Romanian-born American writer, who was awarded the Nobel Prize for Peace in 1986. Basis for Wiesel's work is his own experiences and personal testament of the destruction of Jews during World War II. A survivor of the horrors of the Holocaust, Wiesel represents the conscience of the Jewish people throughout the world. Central themes in his fiction, memoirs, and essays are "man's inhumanity toward man", and silence versus verboseness.
"How can we imagine what is beyond imagination... How can we retell what escapes language?"
Elie Wiesel was born in Sighet, Hungary (now Romania), a center for Hasidic Jewish learning, where Wiesel spent a happy childhood. He learned Yiddish from his mother and father, and studied biblical Hebrew in school. In 1944 all Jews from the town were moved to Auschwitz, where his mother and younger sister were killed. Wiesel was sent to Buchenwald, where his father was killed.
"The opposite of love is not hate, it's indifference."
In April 1945, having miraculously survived, Wiesel was liberated by the U.S. Third Army. After the war Wiesel settled in France, and studied at Sorbonne literature, psychology, and philosophy. He started to write for the Franco-Jewish newspaper L'Arche. In 1952 he became a reporter for the Tel Aviv newspaper Yediot Ahronot. In 1956 he was sent to NewYork to cover the United Nations, and seven years later he was naturalized.
In his new home country, which he has shared with France and Israel, Wiesel gave thousands of lectures at college campuses. He taught at City College of New York and at Boston University, where he was Andrew Mellon Professor of the Humanities. In 1969 Wiesel married Marion Erster Rose, a survivor of the German concentration camps.
In 1992 he was invited by presidents Izetbegovic of Bosnia and Milosevic of Serbia, to observe the war ravaged cities. Wiesel's honors include Congressional Medal of Achievement he received from President Ronald Reagan in 1984. He has received honorary doctorates from dozens of universities, and he is Commander of the French Legion of Honor.
Although Wiesel yearned to be a writer after the war, he could not gather the courage to recount what he had witnessed in the concentration camps. In France he was encouraged by novelist Francois Mauriac to write about his experiences. This resulted in 1956 to the publication of Wiesel's first book, an 800-page work And the World Remained Silent, written originally in Yiddish. The semi-autobiographical story appeared two years later abridged as La nuit (Night). It became an international best-seller, recapturing the horrors in the camps. Wiesel later said, that "not to transmit an experience is to betray it." In 1960 appeared L'aube (Dawn), a story of a survivor of the Nazi terror, who seeks to kill the enemies of the nascent Jewish state of Israel. Le jour (1961, The Accident) was about another survivor who must deal with the guilt at staying alive while his family had perished at Auschwitz. Through self-examination, the protagonist finds that the life's significance lies in questions rather than answers.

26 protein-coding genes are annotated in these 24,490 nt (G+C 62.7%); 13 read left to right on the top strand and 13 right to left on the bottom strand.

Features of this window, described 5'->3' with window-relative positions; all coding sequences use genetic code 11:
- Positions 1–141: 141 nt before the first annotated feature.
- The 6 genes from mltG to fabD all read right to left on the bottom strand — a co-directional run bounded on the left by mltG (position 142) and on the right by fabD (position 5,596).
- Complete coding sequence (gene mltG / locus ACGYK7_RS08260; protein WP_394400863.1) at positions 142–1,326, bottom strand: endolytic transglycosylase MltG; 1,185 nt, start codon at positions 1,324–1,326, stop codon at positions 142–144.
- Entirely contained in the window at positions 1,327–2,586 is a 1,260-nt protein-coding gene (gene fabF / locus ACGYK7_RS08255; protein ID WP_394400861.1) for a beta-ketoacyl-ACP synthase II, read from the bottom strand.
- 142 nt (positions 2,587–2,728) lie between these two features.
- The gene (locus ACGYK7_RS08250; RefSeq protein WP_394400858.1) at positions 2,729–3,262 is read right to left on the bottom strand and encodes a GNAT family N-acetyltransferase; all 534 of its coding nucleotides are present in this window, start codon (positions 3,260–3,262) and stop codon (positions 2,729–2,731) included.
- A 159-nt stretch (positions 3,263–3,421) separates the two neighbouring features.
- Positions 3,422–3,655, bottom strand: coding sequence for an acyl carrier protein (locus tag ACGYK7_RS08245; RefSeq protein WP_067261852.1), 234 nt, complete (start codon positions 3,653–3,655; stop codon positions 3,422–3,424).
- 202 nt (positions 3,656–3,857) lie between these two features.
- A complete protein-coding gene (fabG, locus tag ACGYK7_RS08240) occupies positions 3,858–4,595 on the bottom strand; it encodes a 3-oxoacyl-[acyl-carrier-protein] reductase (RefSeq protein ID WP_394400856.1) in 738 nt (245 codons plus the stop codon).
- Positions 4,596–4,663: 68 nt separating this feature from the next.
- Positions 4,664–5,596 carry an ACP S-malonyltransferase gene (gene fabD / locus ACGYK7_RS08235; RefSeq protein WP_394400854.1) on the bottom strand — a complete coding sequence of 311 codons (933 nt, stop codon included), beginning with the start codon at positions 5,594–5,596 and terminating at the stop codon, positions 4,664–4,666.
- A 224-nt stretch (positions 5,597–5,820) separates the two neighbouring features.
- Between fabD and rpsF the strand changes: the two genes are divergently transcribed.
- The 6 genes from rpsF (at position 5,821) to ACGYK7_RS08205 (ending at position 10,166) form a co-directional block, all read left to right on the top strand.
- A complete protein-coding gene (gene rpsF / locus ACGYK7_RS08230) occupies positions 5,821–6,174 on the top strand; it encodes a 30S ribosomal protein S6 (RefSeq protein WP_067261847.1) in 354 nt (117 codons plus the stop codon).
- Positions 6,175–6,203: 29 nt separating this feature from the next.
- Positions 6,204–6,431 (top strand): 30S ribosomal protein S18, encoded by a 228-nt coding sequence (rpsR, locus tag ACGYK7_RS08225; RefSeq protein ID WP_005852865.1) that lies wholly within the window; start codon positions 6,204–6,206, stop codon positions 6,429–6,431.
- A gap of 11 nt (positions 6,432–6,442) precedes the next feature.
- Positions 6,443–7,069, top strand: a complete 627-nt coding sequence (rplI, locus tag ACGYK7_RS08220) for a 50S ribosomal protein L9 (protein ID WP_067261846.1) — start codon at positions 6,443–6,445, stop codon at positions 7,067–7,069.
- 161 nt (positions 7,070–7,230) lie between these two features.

In his works Wiesel has drawn on his early theological training and incorporated traditional Jewish approaches to understanding the human dilemma. He has used the Hasidic tradition that places more stress on eyewitness testimony than accurate documentation to establish truth. The central conflict in the novels, which usually deals with the ramifications of God's involvement with human affairs, challenges the reader to form his own opinion, as in Le jour.
Most of Wiesel's novels take place either before or after the events of the Holocaust. "When I see that it becomes tolerable, I don't speak about it. That's why I have written so little about the Holocaust." La Ville de la chance (1962, The Town beyond the Wall) deals with the silence of non-Jewish in front of the Holocaust. Le mendiant de Jerusalem (1968, Beggar of Jerusalem) is about the Six-Day War. Le Cinquième fils (1983, The Fifth Son) is an exploration of good and evil. Le Crépuscule, au loin (1987) asks the question, were the cultured henchmen of the Nazi era truly sane people, and L'Oublié (1989, The Forgotten) is a story of a journalist, who explores his own and his family's past. The central characters are Elhanon Rosenbaum, a survivor badly scarred by the Holocaust whose memory ha begun to fade rapidly, and his intellectually curious son, Michael, who penetrates into his father's past.
Wiesel other works include Célébration hasidique (1972), a collection of Hasidic tales, Célébration biblique (1975, Messenger of God), a collection of biblical stories, Silences et mémoire d'hommes (1989, Sages and Dreamers), and anthologies of varied essays dealing with collective and individual quilt, post-World-War-II Germany, the Klaus Barbie trial in France, the evils of racism, and the Jewish faith. In 1985 appeared a three volume collection of his essays, entitled Against Silence: The Voice and Vision of Elie Wiesel (edited by Irving Abrahamson).
Most recently Wiesel has devoted much of his time to the publication of his memoirs and to organizing and participating in a number of prestigious international conferences and events. The first part of his memoirs, All Rivers Run in to the Sea, appeared in 1995.
Note: This is not an original bio, it was lifted from somewhere on the web. I would credit the author, but I have no idea where it came from.